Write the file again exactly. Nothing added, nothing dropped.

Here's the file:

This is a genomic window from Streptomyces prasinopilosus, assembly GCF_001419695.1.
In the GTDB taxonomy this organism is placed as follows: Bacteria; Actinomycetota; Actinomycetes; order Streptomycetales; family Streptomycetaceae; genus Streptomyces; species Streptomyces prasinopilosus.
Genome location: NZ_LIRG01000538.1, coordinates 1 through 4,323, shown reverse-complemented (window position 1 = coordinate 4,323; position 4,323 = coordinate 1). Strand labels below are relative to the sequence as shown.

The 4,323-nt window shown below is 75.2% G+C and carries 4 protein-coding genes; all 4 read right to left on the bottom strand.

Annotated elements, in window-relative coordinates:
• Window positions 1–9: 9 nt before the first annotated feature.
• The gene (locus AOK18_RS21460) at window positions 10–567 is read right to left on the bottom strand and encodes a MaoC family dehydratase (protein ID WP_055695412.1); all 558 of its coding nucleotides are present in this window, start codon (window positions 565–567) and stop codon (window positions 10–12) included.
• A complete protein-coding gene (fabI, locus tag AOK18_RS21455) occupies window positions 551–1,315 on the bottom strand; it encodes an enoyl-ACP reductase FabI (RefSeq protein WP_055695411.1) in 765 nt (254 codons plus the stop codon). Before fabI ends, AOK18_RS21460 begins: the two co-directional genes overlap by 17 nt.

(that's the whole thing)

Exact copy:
This is a genomic window from Streptomyces prasinopilosus, assembly GCF_001419695.1.
In the GTDB taxonomy this organism is placed as follows: Bacteria; Actinomycetota; Actinomycetes; order Streptomycetales; family Streptomycetaceae; genus Streptomyces; species Streptomyces prasinopilosus.
Genome location: NZ_LIRG01000538.1, coordinates 1 through 4,323, shown reverse-complemented (window position 1 = coordinate 4,323; position 4,323 = coordinate 1). Strand labels below are relative to the sequence as shown.

The 4,323-nt window shown below is 75.2% G+C and carries 4 protein-coding genes; all 4 read right to left on the bottom strand.

Annotated elements, in window-relative coordinates:
• Window positions 1–9: 9 nt before the first annotated feature.
• The gene (locus AOK18_RS21460) at window positions 10–567 is read right to left on the bottom strand and encodes a MaoC family dehydratase (protein ID WP_055695412.1); all 558 of its coding nucleotides are present in this window, start codon (window positions 565–567) and stop codon (window positions 10–12) included.
• A complete protein-coding gene (fabI, locus tag AOK18_RS21455) occupies window positions 551–1,315 on the bottom strand; it encodes an enoyl-ACP reductase FabI (RefSeq protein WP_055695411.1) in 765 nt (254 codons plus the stop codon). Before fabI ends, AOK18_RS21460 begins: the two co-directional genes overlap by 17 nt.